Sharp finalizes restructuring. The $3 billion rescue plan—the Japanese electronics company's third bailout in as many years—could be revealed before the weekend, reports Reuters. It includes help from state-run Innovation Network of Japan, along with Bank of Tokyo-Mitsubishi UFJ and Mizuho Bank. Sharp won't comment, other than to say it's seeking strategic alternatives for its display technology business. (Reuters)

SAP ends 2015 on high note. A peek at the European business software giant's latest financials suggests year-end sales promotions meant to push customers toward its HANA technology helped SAP meet its revenue projections, although operating margins slipped. SAP will officially discuss its results, including its ongoing transition to the cloud software model, on Jan. 22. (Reuters)

Fitbit dips below $20 IPO price. The fitness company's stock has been in free fall since last Tuesday, when it was served with a class-action lawsuit that questions the inaccuracy of its health-monitoring data. This despite its introduction of the Blaze, Fitbit's answer to Apple Watch. Fitbit shares closed Monday at $18.85, off another 12.4%. (Fortune)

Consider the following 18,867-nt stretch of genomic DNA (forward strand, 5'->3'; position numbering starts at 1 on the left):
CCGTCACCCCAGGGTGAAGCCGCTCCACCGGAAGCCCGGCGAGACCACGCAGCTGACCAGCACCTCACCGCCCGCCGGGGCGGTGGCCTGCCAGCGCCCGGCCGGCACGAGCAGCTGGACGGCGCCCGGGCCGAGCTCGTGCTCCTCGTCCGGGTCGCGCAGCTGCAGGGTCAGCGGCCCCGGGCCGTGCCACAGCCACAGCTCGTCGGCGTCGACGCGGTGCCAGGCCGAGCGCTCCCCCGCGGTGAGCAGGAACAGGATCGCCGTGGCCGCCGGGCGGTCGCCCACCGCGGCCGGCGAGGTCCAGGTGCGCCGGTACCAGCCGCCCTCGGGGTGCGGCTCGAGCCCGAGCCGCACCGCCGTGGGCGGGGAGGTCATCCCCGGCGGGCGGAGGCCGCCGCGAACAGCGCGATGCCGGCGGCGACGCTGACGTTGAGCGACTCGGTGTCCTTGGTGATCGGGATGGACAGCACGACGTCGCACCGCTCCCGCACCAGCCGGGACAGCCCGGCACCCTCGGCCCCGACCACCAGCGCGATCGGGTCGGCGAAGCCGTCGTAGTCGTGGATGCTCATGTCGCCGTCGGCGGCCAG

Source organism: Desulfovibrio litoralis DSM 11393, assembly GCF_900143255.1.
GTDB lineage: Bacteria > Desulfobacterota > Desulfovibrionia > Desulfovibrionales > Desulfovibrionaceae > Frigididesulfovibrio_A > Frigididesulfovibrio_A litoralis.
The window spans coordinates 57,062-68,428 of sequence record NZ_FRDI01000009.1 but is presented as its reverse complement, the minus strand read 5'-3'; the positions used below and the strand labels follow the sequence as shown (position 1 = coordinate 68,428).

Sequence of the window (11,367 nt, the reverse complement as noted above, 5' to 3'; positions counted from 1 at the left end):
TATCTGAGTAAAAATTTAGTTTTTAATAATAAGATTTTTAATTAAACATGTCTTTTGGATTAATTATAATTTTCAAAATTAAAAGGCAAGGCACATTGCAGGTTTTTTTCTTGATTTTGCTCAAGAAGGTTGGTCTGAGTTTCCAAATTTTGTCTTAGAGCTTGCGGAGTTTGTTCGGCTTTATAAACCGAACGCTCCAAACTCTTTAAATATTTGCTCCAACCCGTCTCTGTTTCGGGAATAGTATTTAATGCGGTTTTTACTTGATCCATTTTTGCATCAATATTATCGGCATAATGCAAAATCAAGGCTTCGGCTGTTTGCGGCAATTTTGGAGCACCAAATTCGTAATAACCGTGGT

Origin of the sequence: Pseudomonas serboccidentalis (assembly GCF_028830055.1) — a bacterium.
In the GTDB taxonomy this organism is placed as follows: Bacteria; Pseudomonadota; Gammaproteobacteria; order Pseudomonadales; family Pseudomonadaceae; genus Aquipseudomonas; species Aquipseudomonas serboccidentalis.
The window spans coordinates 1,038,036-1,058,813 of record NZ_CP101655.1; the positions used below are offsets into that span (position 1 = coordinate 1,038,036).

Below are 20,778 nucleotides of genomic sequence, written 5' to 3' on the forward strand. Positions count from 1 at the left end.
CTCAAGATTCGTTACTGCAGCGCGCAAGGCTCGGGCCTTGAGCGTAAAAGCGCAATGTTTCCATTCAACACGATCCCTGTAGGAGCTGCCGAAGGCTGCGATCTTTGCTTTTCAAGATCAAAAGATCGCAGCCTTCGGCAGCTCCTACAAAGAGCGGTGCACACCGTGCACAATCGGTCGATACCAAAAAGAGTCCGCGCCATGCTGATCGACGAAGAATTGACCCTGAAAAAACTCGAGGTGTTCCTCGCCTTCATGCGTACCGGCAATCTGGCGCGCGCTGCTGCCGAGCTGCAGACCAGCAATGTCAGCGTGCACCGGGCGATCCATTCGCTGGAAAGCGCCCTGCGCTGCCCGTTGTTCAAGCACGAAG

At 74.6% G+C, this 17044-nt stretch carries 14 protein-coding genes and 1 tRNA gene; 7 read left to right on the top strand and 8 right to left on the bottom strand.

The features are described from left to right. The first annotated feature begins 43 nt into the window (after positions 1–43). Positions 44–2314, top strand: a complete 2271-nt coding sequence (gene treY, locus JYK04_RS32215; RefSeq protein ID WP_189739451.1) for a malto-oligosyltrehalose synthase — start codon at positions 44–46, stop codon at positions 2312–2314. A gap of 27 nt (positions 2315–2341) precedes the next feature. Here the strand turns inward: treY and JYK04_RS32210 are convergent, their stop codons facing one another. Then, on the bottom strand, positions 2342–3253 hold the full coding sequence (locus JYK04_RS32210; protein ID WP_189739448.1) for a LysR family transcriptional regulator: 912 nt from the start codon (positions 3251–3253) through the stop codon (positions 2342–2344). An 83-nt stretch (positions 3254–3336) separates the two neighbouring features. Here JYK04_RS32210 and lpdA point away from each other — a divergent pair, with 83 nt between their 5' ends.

Ongoing controversy over Apple iPhone sales projections. A report from research firm Stifel suggests sales of "non-Android" devices grew 33% last quarter in China. That revelation runs counter to the bearish supply chain forecasts that many analysts are using to trim their Apple stock price targets. (Fortune)

Slack expands executive ranks. The fast-growing collaboration software startup has created two new leaderships positions, as its readies for a future IPO. Its first chief security officer is Geoff Belknap, previously with Palantir. Its new chief architect is Keith Adams, who co-founded Facebook's artificial intelligence research team. (Fortune)